Terry Fowler


Singing Lessons

Alexa, my singing teacher, smiles sweetly.

“Now,” she says, “I want you to make a really ugly, nasal sound. Like this.” And she demonstrates, “Annnh.”

“Annnh,” I venture.

“No, that’s far too pretty. Make it so you’ll send people running out of the room.”

I try again. “Annnh.”

“Great, now turn it into an ‘aw’ as in awful.”

“Annnh….awwww.” A lustrous deep note emerges from my larynx, a note I’d never been able to sing before.

“Very nice,” she says.

What kind of magic is this?

There’s no time for questions. Alexa plays a note on the piano, three more single notes going up the whole octave, and then back down. “Sing ‘Ah,’” she commands. I oblige, or so I think. A single little “tsk” indicates I am mistaken.

“The same vowel, please. I heard at least three different vowels there.” I am (internally) indignant; I am sure I’ve kept the same vowel. What’s so damned important about keeping exactly the same vowel, anyway? “Try it again,” she says. Really concentrating, I sing the notes again. She shakes her head. “It’s a single phrase, a single idea; keep all the notes in the same place. When you went back down, it sounded as if you were jumping into the basement. Once more, please.” I give it another go. “Well, look at you,” she says. “That was spectacular.” Whenever I do it right, Alexa’s praise is fulsome.

Anyway, we’re moving on. Now, as I do the exercise, she’s telling me, “More air, more air.” I send more air through. “Not louder, just more air.” How does that work? I think about her instruction and make another attempt. She nods, smiling. Apparently I got it right.

The lesson is full of metaphors: “Now I want you to take that place you’re in on the low note up to the high note.” Or: “You can reach that low note if you slide under it first, in your mind.” Or: “You’re trying to make that sound with your face; do it in your head.” Then she looks at my furrowed brow and remarks, “You’re thinking too much.”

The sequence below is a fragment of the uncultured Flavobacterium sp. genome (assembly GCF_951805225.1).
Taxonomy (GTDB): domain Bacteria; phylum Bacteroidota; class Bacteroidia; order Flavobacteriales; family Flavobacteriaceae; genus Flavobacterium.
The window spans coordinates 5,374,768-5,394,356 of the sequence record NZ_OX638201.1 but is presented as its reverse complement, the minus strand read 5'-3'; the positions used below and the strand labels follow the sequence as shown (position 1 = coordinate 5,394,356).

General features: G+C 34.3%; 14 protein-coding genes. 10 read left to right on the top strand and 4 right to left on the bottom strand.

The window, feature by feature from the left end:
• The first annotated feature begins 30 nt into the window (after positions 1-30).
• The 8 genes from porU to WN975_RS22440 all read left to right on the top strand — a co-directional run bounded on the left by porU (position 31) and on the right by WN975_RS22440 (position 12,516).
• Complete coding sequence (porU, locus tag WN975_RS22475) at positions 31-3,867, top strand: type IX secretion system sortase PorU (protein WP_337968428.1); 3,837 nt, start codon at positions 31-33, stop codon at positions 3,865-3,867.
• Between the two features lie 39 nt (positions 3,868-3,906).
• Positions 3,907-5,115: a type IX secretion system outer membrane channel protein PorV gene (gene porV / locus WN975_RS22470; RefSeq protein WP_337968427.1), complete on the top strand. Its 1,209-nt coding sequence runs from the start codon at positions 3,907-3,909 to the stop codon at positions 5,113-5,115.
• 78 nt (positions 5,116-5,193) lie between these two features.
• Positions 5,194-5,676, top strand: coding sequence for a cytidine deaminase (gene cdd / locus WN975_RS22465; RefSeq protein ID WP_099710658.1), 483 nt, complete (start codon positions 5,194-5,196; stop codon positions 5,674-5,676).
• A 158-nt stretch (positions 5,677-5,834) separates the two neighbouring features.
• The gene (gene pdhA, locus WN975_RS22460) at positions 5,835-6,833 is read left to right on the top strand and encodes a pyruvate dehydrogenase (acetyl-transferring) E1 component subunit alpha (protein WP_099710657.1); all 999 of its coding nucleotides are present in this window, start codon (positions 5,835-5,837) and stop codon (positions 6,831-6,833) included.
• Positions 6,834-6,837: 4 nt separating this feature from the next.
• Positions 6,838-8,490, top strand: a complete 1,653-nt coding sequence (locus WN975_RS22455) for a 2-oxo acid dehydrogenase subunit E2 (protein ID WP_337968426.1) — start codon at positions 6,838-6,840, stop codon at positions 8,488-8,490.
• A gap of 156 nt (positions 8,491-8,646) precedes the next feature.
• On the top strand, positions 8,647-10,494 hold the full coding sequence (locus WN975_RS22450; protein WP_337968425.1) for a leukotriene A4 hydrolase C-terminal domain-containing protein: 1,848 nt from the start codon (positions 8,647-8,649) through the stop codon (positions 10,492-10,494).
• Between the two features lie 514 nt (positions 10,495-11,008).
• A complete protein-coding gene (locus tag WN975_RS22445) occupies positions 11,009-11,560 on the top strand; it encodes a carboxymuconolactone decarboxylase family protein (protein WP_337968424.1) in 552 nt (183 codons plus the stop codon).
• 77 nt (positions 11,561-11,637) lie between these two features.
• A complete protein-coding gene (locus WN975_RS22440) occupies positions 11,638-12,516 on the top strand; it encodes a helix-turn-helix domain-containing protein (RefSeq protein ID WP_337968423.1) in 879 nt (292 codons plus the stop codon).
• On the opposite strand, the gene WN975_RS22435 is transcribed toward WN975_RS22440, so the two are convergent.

“But you’re giving me so much to think about,” I protest.

As she puts me through these exercises, up and down the scales, I’m showered with more metaphors. She asks me to emit (“sing” would be the wrong word) a loud falsetto “Who,” followed by two lower notes, much softer – “Those last two notes are an afterthought; throw them away,” she says. Humph, I think, a dyspeptic owl if I ever heard one. She reads my mind. “It’s not supposed to pretty,” she repeats.

Alexa is trying to give my tenor voice more power by developing my chest and head voices, so she keeps stretching me to sing low notes. As I go lower, the notes get sketchier, until nothing but a croak emerges. Frogs around the world may be going extinct, but the room is beginning to sound like an Ontario swamp in July.

“Never mind,” she says firmly. “Just relax and keep releasing air through the note. Allow the note to come out.” Sure enough, after an agonizing five or even ten seconds of amphibian opera, the frog pond vanishes and sonorous low F sharp replaces the croak. Was that ME? I look around.

Alexa is beaming.

Eat your heart out, Caruso.*

*Punchline provided by my wife, Shelly.